decaliter


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dec·a·li·ter

or dek·a·li·ter  (dĕk′ə-lē′tər)
n. Abbr. dal or dkl
A metric unit of volume equal to 10 liters.
American Heritage® Dictionary of the English Language, Fifth Edition. Copyright © 2016 by Houghton Mifflin Harcourt Publishing Company. Published by Houghton Mifflin Harcourt Publishing Company. All rights reserved.

dek•a•li•ter

or dec•a•li•ter

(ˈdɛk əˌli tər)

n.
a unit of capacity equal to 10 liters (9.08 quarts U.S. dry measure or 2.64 gallons U.S. liquid measure). Abbr.: dal
[1800–10; < French]
Random House Kernerman Webster's College Dictionary, © 2010 K Dictionaries Ltd. Copyright 2005, 1997, 1991 by Random House, Inc. All rights reserved.
ThesaurusAntonymsRelated WordsSynonymsLegend:
Noun1.decaliter - a metric unit of volume or capacity equal to 10 liters
metric capacity unit - a capacity unit defined in metric terms
cubic decimeter, cubic decimetre, l, liter, litre - a metric unit of capacity, formerly defined as the volume of one kilogram of pure water under standard conditions; now equal to 1,000 cubic centimeters (or approximately 1.75 pints)
hectoliter, hectolitre, hl - a metric unit of volume or capacity equal to 100 liters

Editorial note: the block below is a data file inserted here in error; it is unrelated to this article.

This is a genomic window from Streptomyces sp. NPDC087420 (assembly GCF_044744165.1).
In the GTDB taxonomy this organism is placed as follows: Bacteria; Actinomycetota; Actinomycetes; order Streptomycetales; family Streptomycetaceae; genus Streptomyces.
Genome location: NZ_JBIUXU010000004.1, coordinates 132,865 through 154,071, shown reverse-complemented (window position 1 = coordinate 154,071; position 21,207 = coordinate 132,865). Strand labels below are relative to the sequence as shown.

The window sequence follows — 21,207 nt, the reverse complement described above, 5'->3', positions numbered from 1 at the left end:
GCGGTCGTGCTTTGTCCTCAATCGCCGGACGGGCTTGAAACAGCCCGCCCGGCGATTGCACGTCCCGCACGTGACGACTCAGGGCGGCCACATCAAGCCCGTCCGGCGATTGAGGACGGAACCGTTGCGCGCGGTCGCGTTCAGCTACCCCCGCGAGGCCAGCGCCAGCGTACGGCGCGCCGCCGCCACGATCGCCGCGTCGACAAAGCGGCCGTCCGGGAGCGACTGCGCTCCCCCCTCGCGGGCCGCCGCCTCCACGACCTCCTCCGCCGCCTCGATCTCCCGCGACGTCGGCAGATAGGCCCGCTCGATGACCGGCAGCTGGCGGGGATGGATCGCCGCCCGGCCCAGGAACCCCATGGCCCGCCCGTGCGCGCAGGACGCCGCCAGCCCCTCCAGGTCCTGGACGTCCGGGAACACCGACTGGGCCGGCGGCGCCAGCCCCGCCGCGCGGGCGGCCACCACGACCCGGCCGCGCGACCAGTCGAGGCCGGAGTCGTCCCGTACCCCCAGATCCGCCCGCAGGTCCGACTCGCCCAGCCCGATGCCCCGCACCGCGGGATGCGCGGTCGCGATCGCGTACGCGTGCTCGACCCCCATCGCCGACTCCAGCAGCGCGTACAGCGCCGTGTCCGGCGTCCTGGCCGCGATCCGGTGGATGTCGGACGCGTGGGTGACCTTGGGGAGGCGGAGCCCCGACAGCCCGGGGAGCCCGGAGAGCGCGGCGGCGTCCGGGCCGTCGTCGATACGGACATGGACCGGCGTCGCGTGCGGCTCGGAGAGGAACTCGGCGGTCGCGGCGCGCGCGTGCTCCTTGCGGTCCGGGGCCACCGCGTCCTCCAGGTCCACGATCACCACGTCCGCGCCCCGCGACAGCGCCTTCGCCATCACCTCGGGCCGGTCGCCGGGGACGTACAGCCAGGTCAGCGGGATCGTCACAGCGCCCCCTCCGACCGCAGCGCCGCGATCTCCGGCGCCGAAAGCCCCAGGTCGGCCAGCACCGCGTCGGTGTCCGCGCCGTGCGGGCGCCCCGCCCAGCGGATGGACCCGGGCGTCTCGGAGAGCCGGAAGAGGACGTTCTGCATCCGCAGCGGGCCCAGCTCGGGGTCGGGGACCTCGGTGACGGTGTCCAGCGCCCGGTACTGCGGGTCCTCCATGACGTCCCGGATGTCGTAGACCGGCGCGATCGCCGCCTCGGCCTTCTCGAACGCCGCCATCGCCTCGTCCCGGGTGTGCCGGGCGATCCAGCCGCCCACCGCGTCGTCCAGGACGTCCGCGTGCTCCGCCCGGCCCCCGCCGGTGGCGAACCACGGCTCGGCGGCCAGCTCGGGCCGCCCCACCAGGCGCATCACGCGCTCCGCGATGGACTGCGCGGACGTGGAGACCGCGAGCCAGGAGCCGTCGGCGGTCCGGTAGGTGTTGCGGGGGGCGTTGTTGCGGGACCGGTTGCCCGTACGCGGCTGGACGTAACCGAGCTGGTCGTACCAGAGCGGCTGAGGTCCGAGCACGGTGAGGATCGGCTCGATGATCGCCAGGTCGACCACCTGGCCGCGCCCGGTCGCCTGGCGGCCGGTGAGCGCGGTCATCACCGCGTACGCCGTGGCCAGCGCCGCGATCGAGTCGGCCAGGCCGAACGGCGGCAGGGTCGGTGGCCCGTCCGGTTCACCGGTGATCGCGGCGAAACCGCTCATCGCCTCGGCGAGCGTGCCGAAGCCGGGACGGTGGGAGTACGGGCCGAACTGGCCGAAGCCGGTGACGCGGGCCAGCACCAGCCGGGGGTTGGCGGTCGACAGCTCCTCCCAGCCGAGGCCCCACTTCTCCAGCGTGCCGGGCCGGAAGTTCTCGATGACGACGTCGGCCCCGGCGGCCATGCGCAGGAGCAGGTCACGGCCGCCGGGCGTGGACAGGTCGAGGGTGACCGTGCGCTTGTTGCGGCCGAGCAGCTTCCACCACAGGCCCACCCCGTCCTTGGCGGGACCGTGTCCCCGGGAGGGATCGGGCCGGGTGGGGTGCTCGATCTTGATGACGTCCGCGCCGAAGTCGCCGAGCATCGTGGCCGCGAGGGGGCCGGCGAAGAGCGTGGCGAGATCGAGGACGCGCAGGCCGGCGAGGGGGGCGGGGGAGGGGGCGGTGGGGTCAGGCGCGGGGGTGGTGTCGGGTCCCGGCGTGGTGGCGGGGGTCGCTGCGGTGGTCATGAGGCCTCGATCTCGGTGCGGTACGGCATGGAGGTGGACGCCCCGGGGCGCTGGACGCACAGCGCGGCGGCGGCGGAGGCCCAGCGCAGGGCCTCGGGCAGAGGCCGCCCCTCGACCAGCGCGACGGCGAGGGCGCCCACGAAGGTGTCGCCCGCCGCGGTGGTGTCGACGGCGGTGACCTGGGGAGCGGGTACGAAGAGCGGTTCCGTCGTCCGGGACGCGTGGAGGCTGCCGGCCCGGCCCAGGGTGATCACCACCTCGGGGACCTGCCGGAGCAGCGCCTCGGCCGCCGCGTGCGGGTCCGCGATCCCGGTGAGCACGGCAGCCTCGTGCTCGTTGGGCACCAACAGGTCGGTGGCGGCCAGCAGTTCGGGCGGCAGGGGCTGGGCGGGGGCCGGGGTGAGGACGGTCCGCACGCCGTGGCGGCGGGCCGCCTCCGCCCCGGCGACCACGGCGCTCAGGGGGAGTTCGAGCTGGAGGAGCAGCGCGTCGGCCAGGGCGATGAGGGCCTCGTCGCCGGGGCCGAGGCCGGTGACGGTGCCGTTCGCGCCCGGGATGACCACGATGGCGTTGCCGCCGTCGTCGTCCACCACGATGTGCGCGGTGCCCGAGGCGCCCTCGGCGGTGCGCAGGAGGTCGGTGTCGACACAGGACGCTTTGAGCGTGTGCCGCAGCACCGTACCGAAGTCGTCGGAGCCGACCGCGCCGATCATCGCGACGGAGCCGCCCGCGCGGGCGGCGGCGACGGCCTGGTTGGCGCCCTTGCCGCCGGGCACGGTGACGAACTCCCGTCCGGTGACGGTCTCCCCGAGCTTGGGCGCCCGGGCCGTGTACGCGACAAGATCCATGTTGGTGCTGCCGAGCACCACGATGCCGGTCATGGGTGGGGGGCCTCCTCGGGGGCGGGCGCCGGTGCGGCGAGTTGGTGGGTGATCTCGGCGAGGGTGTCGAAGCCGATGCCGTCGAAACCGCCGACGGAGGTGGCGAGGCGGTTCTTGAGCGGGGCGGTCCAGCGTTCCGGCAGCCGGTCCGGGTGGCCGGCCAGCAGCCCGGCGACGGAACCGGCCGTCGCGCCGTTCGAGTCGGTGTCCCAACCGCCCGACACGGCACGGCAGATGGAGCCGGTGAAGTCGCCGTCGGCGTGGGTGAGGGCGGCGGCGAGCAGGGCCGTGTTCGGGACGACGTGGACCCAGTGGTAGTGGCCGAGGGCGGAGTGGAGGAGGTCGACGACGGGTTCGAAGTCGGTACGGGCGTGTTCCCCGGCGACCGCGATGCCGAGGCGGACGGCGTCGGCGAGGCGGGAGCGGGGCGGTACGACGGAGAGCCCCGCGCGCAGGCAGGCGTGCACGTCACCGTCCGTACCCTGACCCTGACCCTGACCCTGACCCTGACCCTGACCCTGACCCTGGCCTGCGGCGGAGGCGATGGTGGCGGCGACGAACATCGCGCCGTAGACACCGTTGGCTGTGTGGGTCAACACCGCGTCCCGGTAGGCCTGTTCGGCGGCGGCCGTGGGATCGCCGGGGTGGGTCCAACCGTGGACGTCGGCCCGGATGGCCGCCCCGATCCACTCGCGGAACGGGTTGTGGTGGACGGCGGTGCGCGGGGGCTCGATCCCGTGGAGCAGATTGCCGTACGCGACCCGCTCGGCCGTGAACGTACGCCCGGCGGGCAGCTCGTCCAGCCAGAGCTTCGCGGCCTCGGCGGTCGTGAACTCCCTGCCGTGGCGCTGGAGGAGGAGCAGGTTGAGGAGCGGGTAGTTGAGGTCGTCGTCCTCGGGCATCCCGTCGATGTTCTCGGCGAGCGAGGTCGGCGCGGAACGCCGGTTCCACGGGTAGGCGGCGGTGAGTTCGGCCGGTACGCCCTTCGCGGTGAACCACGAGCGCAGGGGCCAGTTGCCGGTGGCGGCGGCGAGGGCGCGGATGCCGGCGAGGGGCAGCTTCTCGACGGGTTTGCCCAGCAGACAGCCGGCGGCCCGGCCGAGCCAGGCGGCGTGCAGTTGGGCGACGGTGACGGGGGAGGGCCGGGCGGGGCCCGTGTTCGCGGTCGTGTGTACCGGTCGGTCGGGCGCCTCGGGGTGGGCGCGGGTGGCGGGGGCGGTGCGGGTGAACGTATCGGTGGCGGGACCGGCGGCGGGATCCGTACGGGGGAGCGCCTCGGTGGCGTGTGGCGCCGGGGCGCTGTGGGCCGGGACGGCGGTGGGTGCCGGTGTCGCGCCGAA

Based on WordNet 3.0, Farlex clipart collection. © 2003-2012 Princeton University, Farlex Inc.
Translations
References in periodicals archive ?
Blood lead was modeled as micrograms per decaliter; patella and tibia lead were modeled as [log.sub.2] (Pb + 32), where Pb is bone lead concentration in micrograms per decaliter, and then transformed back to original units for presentation.
According to information provided by Gheorghe Kozub, general director of the Department of Viticulture of the Moldovan Ministry of Agriculture, in 1995 Moldova exported six million decaliters (one decaliter = 10 liters) of wine to Russia, 400,000 to the Ukraine, 50,000 to Belarus, 30,000 to Kazakhstan, and 25,000 to Lithuania.
A lead level of 10.0 to 150 micrograms (ug) per decaliter (dl) of blood can be fatal to a child.
The excise tax for 1 decaliter of other wines increased to 12,000 soums (an increase of 20 percent), for cognac - to 73,997 soums (an increase of 27 percent), for vodka and other strong alcohol products - to 67,571 soums (an increase of 25 percent), for beer - to 7,699 soums (an increase of 20 percent).